Microsoft may have finally devised a way to get people to stop using Internet Explorer once and for all (via ZDNet). When the company releases the next version of its Edge browser, currently slated to come out sometime in November, Internet Explorer users won’t be able to access some 1,156 websites, including popular destinations like YouTube, Twitter, Instagram and ESPN. Instead, they’ll be promoted to go to those websites using Microsoft’s more modern, Chromium-based browser.
The list is held on a DLL file Microsoft has been adding to Edge installations over the summer. IE loads the file through a plugin, which then monitors what websites you’re visiting through the browser. When you navigate to one that Microsoft would prefer you not visit through IE, you’ll see the following support page. “You've been redirected to Microsoft Edge where you can continue your browsing uninterrupted,” the company says on the page. “If you come across a site that needs Internet Explorer, you can load that site in Internet Explorer mode without ever leaving Microsoft Edge.”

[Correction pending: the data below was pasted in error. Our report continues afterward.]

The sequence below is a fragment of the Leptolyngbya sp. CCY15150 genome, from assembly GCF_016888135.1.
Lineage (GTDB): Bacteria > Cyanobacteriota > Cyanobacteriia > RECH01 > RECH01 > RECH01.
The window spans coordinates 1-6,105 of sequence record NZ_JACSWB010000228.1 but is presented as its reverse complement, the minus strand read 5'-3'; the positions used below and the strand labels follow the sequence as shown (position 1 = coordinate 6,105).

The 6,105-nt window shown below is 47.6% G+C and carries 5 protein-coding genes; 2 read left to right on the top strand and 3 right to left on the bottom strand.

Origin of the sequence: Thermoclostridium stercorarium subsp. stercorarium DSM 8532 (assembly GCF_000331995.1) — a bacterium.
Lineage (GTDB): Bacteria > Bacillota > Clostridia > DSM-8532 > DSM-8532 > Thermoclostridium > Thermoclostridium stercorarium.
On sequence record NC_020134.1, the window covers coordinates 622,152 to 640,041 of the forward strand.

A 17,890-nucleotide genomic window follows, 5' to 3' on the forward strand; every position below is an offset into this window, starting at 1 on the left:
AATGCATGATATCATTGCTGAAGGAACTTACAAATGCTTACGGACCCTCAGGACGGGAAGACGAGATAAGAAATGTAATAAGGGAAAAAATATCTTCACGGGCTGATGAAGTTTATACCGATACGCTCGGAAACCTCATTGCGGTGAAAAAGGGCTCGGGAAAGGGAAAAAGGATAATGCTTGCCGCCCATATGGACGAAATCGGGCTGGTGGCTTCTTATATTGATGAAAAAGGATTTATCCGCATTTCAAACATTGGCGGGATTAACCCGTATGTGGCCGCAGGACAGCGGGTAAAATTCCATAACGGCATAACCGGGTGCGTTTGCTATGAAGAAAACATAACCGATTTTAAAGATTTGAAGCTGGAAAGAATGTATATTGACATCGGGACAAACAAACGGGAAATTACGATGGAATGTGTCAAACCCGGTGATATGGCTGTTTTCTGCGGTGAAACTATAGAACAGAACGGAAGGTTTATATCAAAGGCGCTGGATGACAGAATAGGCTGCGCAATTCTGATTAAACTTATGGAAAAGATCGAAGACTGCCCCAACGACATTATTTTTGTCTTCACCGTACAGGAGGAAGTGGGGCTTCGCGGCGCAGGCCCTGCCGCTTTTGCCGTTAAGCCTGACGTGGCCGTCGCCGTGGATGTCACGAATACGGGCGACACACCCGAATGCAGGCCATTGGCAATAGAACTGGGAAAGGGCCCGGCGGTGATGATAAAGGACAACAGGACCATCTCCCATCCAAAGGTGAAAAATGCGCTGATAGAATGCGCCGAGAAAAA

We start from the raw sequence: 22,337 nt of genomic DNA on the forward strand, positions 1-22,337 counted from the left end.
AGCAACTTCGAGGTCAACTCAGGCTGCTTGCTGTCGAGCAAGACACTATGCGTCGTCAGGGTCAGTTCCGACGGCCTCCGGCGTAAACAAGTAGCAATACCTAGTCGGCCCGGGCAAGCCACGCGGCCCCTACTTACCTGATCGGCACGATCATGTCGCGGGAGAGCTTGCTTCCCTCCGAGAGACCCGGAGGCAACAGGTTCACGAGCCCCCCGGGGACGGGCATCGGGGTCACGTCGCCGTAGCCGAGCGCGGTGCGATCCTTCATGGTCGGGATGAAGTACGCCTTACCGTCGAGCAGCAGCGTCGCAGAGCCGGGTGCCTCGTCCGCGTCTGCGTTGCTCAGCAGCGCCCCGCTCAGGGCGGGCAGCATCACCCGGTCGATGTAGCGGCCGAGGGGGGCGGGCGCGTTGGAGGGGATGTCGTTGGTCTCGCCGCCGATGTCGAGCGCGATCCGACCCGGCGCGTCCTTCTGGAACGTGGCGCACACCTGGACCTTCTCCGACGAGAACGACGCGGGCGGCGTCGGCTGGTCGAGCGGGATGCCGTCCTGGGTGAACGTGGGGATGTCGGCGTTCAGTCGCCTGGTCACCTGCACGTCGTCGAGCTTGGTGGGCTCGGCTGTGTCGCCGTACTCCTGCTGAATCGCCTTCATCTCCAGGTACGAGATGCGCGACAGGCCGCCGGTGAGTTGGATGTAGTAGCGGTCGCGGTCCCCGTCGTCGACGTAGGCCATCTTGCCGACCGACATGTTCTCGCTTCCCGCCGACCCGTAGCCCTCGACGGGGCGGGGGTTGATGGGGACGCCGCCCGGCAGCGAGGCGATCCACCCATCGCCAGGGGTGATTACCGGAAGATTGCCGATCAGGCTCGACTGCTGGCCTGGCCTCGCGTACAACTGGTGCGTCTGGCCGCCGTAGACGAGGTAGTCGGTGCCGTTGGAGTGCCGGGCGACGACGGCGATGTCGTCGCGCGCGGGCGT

Four years after Microsoft ended support for Internet Explorer 8, 9 and 10, you might think the browser is a non-entity. However, like older versions of Android, there’s still a small but sizeable contingent of people who continue to use the software to navigate the internet. According to StatCounter, as of September 2020, IE has a 1.19 percent share of the worldwide browser market. This IE behavior is part of Microsoft’s plan to deprecate the browser finally. As always, IT administrators will have some say in the matter. But short of not having Edge installed on their PC, there’s little way for consumers to avoid the move.